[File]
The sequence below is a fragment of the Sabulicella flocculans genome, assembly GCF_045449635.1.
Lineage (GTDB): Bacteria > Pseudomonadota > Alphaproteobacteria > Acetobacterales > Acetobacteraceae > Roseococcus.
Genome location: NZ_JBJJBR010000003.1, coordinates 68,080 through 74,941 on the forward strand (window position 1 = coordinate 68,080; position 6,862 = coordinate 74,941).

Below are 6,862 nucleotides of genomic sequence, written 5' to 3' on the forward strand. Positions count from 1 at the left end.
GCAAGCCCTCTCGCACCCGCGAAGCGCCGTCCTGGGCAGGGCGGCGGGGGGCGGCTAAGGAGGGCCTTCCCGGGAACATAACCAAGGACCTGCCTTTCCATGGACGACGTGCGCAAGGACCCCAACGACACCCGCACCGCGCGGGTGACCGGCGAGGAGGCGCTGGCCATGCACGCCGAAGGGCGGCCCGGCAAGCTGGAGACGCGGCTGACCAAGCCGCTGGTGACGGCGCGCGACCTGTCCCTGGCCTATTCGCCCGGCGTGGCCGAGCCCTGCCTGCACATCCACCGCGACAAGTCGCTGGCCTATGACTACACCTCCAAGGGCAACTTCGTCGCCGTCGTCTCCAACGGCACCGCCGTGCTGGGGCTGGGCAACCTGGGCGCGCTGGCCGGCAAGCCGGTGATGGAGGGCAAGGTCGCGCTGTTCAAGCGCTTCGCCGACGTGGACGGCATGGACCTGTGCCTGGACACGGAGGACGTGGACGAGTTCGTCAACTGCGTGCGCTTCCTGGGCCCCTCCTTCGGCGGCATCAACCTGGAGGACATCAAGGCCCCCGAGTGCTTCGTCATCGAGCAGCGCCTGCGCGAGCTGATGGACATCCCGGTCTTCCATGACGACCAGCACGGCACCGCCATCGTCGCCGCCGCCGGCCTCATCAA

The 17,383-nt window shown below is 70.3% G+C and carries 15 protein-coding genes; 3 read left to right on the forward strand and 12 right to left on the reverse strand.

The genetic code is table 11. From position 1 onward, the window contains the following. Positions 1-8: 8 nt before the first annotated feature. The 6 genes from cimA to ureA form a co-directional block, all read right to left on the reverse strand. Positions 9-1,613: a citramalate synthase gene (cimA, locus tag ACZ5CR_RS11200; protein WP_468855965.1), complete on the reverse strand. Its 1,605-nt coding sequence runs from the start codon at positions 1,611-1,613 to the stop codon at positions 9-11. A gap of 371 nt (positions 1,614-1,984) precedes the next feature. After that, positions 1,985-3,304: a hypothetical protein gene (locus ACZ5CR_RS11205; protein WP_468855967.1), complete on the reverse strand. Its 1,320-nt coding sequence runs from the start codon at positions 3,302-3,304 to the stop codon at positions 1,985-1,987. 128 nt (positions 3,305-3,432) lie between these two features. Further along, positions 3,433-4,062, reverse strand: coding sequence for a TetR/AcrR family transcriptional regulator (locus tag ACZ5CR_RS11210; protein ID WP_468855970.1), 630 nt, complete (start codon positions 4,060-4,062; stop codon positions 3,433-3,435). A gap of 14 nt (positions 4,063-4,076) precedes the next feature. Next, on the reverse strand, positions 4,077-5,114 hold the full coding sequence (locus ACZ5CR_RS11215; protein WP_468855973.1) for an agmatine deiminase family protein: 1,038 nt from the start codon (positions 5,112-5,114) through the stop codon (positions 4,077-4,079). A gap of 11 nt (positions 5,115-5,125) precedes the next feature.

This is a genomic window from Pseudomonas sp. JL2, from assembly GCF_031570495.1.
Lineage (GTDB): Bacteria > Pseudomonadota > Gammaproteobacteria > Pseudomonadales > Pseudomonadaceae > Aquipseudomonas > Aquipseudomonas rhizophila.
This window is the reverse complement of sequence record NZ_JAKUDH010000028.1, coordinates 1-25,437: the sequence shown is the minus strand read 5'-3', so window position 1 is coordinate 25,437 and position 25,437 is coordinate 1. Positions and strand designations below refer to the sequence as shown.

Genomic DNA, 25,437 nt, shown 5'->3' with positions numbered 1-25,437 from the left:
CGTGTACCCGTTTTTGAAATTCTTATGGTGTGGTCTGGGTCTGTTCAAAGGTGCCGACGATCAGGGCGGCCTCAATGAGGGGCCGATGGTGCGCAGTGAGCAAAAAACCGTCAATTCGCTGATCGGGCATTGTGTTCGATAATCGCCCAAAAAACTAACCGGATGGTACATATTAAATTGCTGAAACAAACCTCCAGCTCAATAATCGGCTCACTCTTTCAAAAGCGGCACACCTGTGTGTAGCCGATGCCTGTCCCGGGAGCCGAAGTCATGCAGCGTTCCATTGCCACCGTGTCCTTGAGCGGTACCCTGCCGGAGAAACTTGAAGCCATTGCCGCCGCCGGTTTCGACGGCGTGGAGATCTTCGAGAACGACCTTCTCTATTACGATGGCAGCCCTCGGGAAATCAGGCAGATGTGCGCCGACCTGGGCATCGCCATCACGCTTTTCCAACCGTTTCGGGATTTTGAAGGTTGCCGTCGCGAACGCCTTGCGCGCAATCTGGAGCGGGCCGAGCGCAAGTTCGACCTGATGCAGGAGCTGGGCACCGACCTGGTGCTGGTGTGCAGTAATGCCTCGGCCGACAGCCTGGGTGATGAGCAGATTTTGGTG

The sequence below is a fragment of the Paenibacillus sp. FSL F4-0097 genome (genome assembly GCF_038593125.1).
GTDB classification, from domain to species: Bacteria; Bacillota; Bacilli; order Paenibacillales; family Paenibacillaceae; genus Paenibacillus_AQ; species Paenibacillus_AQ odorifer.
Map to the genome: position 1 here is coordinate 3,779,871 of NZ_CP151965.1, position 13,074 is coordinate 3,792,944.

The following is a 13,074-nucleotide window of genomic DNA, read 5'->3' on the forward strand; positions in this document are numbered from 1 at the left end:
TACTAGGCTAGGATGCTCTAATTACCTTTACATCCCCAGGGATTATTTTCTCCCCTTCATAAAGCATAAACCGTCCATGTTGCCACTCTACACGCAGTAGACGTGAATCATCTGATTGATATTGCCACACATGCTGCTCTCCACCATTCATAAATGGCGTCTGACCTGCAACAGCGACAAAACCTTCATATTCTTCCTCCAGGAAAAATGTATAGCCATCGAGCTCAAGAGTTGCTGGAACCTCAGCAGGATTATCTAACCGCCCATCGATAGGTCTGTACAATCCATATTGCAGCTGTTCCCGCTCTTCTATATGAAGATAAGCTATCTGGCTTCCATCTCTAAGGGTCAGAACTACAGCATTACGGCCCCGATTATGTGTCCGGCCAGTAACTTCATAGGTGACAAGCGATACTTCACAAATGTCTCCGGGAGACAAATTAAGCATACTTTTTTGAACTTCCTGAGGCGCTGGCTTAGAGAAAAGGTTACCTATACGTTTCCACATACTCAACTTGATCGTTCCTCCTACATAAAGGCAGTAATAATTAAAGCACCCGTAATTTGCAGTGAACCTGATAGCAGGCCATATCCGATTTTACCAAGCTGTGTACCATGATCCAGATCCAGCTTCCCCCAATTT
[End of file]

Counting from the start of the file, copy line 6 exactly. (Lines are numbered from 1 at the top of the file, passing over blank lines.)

The 17,383-nt window shown below is 70.3% G+C and carries 15 protein-coding genes; 3 read left to right on the forward strand and 12 right to left on the reverse strand.